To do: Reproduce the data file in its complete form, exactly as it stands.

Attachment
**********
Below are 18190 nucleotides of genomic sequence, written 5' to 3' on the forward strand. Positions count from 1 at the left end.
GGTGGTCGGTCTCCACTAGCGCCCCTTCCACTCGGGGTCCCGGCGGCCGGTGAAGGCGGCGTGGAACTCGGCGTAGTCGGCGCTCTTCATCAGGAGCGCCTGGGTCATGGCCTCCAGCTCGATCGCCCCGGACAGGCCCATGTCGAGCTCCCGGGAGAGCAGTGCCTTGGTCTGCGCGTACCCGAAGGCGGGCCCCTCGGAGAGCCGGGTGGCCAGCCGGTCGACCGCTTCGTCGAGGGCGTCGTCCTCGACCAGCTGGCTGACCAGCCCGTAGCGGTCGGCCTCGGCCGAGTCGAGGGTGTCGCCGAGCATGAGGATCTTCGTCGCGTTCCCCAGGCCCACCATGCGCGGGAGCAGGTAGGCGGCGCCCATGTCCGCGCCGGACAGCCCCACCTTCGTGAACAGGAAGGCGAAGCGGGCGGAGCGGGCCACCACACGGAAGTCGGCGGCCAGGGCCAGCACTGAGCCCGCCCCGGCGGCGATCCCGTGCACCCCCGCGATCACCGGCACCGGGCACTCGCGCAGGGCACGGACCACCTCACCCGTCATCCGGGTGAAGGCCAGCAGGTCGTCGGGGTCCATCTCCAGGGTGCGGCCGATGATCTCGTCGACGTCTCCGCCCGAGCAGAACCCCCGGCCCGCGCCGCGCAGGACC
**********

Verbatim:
Below are 18190 nucleotides of genomic sequence, written 5' to 3' on the forward strand. Positions count from 1 at the left end.
GGTGGTCGGTCTCCACTAGCGCCCCTTCCACTCGGGGTCCCGGCGGCCGGTGAAGGCGGCGTGGAACTCGGCGTAGTCGGCGCTCTTCATCAGGAGCGCCTGGGTCATGGCCTCCAGCTCGATCGCCCCGGACAGGCCCATGTCGAGCTCCCGGGAGAGCAGTGCCTTGGTCTGCGCGTACCCGAAGGCGGGCCCCTCGGAGAGCCGGGTGGCCAGCCGGTCGACCGCTTCGTCGAGGGCGTCGTCCTCGACCAGCTGGCTGACCAGCCCGTAGCGGTCGGCCTCGGCCGAGTCGAGGGTGTCGCCGAGCATGAGGATCTTCGTCGCGTTCCCCAGGCCCACCATGCGCGGGAGCAGGTAGGCGGCGCCCATGTCCGCGCCGGACAGCCCCACCTTCGTGAACAGGAAGGCGAAGCGGGCGGAGCGGGCCACCACACGGAAGTCGGCGGCCAGGGCCAGCACTGAGCCCGCCCCGGCGGCGATCCCGTGCACCCCCGCGATCACCGGCACCGGGCACTCGCGCAGGGCACGGACCACCTCACCCGTCATCCGGGTGAAGGCCAGCAGGTCGTCGGGGTCCATCTCCAGGGTGCGGCCGATGATCTCGTCGACGTCTCCGCCCGAGCAGAACCCCCGGCCCGCGCCGCGCAGGACC